Averting radio spectrum saturation, opportunistically

Apr 13, 2009 7:44 pm
From ICT Results:
Mobile users want better video calls, streaming television and faster downloads, placing more demands on the limited radio spectrum available to operators. Could handsets that intelligently sense their radio environment and opportunistically grab free bandwidth be a solution?

A team of European researchers believe they could be. Whereas most recent initiatives aimed at making more efficient use of the radio spectrum have looked at spectrum management from the network end, the team behind the ORACLE (Opportunistic Radio Communications in unLicensed Environments) project focused instead on making handsets actively manage how and when they use the network.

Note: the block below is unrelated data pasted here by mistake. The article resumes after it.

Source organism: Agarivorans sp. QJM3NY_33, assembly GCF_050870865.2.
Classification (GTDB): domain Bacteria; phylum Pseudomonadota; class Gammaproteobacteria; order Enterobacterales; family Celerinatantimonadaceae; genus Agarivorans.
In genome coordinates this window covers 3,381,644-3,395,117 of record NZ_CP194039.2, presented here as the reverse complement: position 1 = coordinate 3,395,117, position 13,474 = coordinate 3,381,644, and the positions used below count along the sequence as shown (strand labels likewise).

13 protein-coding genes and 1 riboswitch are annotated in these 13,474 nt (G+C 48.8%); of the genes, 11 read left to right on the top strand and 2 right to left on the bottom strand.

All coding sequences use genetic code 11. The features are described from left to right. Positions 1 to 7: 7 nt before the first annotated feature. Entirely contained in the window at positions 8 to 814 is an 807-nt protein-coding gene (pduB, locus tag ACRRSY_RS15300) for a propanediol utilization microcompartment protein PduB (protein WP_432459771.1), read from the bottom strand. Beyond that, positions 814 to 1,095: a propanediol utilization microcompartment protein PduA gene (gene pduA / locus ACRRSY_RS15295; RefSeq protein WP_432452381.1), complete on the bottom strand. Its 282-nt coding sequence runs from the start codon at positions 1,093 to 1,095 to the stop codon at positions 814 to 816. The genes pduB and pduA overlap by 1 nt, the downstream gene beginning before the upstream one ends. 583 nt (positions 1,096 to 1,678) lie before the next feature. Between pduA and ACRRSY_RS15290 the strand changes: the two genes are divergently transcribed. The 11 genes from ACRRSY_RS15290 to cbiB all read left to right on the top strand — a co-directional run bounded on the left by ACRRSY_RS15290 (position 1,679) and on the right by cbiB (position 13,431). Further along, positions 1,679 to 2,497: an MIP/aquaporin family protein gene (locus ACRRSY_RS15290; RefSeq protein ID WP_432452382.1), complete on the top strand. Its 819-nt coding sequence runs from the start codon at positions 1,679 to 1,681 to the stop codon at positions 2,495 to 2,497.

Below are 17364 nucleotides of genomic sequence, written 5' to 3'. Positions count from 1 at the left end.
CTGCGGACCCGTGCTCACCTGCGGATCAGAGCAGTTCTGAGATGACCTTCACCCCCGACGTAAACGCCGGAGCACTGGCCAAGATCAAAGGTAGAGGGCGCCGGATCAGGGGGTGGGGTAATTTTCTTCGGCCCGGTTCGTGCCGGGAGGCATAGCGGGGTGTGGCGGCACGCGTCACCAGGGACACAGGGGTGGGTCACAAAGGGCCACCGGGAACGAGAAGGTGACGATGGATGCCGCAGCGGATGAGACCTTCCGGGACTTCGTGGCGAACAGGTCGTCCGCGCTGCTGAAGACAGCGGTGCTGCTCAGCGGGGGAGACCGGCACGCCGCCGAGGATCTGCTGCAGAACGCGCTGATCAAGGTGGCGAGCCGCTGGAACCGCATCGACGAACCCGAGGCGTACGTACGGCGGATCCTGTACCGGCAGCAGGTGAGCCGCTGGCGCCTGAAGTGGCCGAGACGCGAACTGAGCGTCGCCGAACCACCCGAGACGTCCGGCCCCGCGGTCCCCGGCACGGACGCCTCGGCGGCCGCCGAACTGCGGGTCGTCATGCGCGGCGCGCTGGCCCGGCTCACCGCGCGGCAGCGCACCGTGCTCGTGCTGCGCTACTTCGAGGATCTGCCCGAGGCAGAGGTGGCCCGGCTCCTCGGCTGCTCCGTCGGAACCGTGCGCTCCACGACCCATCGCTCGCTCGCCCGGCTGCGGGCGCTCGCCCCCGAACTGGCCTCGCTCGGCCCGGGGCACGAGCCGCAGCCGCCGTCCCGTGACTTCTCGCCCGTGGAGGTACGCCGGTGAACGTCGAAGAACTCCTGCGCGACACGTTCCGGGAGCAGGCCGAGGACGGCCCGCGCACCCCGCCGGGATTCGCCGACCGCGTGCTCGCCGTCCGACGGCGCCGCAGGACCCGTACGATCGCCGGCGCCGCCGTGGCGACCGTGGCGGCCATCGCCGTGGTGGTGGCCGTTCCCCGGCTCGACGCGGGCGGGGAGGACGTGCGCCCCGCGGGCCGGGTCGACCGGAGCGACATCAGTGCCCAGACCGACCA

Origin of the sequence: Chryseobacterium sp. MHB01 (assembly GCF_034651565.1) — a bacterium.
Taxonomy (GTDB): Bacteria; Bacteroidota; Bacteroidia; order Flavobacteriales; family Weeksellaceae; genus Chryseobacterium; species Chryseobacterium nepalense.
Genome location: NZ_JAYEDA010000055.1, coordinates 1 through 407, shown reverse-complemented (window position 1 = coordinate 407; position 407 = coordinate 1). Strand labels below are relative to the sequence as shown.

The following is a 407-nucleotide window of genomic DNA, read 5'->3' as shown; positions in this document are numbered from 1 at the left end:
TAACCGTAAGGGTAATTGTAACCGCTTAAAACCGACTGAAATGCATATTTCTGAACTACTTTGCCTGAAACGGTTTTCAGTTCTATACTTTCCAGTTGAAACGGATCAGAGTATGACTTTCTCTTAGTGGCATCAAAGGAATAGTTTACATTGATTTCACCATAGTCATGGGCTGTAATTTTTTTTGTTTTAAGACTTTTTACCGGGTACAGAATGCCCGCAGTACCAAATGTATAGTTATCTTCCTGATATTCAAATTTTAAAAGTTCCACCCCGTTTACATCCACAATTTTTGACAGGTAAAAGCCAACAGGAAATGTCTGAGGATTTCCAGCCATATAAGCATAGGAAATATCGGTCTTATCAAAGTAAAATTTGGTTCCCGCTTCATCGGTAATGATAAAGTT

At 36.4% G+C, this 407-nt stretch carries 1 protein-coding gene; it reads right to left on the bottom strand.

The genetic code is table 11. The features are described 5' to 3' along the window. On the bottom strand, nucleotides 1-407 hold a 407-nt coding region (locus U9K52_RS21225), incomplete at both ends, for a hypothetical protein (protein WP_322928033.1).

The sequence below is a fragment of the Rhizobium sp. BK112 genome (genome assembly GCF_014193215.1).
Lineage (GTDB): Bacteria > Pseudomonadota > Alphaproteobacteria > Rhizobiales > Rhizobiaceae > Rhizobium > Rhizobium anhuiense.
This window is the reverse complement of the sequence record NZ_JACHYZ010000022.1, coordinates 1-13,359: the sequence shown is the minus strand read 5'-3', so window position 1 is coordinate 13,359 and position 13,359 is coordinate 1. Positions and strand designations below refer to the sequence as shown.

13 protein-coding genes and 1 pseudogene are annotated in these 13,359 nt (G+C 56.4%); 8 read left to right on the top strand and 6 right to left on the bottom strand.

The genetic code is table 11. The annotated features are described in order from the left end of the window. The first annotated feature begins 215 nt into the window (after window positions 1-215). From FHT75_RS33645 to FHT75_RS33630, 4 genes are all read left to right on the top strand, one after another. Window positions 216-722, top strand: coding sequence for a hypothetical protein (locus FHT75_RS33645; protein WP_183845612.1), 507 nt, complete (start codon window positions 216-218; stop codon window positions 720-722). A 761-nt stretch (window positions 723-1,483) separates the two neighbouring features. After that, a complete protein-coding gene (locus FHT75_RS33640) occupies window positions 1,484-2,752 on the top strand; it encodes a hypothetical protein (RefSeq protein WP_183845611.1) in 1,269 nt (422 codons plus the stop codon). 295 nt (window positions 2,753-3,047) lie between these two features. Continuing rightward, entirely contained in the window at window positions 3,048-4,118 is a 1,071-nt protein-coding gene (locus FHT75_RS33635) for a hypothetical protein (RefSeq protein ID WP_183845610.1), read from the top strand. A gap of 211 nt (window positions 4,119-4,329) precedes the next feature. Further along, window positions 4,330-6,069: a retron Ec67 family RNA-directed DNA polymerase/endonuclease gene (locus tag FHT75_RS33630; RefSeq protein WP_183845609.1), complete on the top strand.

ORACLE’s pioneering approach promises to minimise bandwidth saturation in both licensed bands of the radio spectrum, such as that used to carry mobile phone signals, and unlicensed industrial, scientific and medical (ISM) bands – the kind used by WiFi networks and RFID chips.

“With demand booming for new services, both in terms of the number of connections and also quality, we need to find better ways of utilising the radio spectrum available to us… otherwise we will reach a point of saturation,” notes Dominique Noguet, the head of the Digital Architecture Design and Prototyping lab at Minatec CEA-LETI in France and coordinator of the ORACLE project. “We are dealing with a finite resource, but one that can be reused in novel ways,” he adds.